For the past decade Michaele Jordana
has lent her aesthetic vision to PeakMedia
as the acting creative director. Digital
art and cyber realism proved a fascinating
evolution from her background as a
super realist painter, where she made
a name for herself stylizing and perfecting
photo realistic images to add to their
depth and impact.
Most recently, Jordana led PeakMedia's creative team into the newest frontier of super realist art: the plasma screen and ambient painting. And true to her mantra "go big or go home" - with a tower of 96 synchronized screens, their latest work does not disappoint.
The 3-story video installation is featured on the Media Tree - designed by Reich+Petch Architects at the heart of Canada's Casino Niagara and combines adrenaline pumping energy and Peakmedia's signature high-end aesthetic.
The plasma screens for the video installation that Jordana and her team designed and programmed explore light, colour, motion and texture intrerwoven with televisual images of extreme sports, classic moments in entertainment and visual ambience set to rock n'roll rhythm.
The 96 synchronized screens run 24/7
and are a visual synthesis of exciting
thematic moments set into a rich visual
ambient field of moving coloured multi
layered pictorial energy.
Michaele Jordana's glowing portrait painting combine super-realism with cutting edge science fiction, capturing some of the most riveting icons her world. In a visual style inspired by William Gibson's Neuromancer, Michaele Jordana brings a life to the canvas that suggests a knowledge of humanity that delves into the unconscious.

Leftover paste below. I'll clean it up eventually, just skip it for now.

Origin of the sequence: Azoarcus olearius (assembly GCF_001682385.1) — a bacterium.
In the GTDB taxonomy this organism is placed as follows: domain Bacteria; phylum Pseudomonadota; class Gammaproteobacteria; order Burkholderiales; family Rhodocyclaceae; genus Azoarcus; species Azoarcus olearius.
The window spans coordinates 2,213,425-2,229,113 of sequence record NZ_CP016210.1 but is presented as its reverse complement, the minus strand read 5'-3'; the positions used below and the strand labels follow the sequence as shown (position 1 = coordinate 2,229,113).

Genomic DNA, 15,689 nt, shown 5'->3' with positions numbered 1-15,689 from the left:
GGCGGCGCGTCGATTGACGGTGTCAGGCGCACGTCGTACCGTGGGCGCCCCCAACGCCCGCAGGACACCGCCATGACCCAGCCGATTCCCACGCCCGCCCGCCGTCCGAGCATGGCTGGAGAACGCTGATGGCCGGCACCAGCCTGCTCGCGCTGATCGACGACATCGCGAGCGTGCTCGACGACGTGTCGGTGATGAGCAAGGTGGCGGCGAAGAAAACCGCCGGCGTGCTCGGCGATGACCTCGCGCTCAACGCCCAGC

Her portraits suggests another realm,
parallel with ours, but with the same
intensity of life force that she brought
to her whale paintings and to the
stage in the explosive years of punk
Shared among all of her portrait subjects - who range from Beethoven to Devo to the alter ego of her daughter Ramona - is the naked truth and sensitivity in their eyes. This is where Michaele's mastery of super-realism is at it's finest; She captures honesty in a subject; and hers are eyes that see into vast souls with fascinating, heartbreaking and riveting tales to tell.
In a continuation of her series of portrait paintings, Michaele Jordana Berman moved into photographic, digital media to capture her subjects. Her photodigital works use the same larger than life format she preferred when painting the slaughtered whales; perhaps pain and suffering of such magnitude demands the large omni-present scale of the work.